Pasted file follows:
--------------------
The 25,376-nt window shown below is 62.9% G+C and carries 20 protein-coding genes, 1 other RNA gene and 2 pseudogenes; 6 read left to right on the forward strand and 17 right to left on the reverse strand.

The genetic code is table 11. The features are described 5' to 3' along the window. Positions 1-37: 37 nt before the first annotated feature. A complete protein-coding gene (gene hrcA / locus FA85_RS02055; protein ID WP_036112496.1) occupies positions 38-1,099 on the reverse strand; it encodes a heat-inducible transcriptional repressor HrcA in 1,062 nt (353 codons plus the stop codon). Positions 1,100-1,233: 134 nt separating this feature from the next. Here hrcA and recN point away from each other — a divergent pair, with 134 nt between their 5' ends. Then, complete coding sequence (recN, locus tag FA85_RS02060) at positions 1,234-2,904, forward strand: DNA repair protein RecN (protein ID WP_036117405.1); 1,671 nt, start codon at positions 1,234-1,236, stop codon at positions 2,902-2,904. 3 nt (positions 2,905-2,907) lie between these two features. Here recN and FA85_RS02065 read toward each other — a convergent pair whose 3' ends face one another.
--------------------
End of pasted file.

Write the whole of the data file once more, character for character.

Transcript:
The 25,376-nt window shown below is 62.9% G+C and carries 20 protein-coding genes, 1 other RNA gene and 2 pseudogenes; 6 read left to right on the forward strand and 17 right to left on the reverse strand.

The genetic code is table 11. The features are described 5' to 3' along the window. Positions 1-37: 37 nt before the first annotated feature. A complete protein-coding gene (gene hrcA / locus FA85_RS02055; protein ID WP_036112496.1) occupies positions 38-1,099 on the reverse strand; it encodes a heat-inducible transcriptional repressor HrcA in 1,062 nt (353 codons plus the stop codon). Positions 1,100-1,233: 134 nt separating this feature from the next. Here hrcA and recN point away from each other — a divergent pair, with 134 nt between their 5' ends. Then, complete coding sequence (recN, locus tag FA85_RS02060) at positions 1,234-2,904, forward strand: DNA repair protein RecN (protein ID WP_036117405.1); 1,671 nt, start codon at positions 1,234-1,236, stop codon at positions 2,902-2,904. 3 nt (positions 2,905-2,907) lie between these two features. Here recN and FA85_RS02065 read toward each other — a convergent pair whose 3' ends face one another.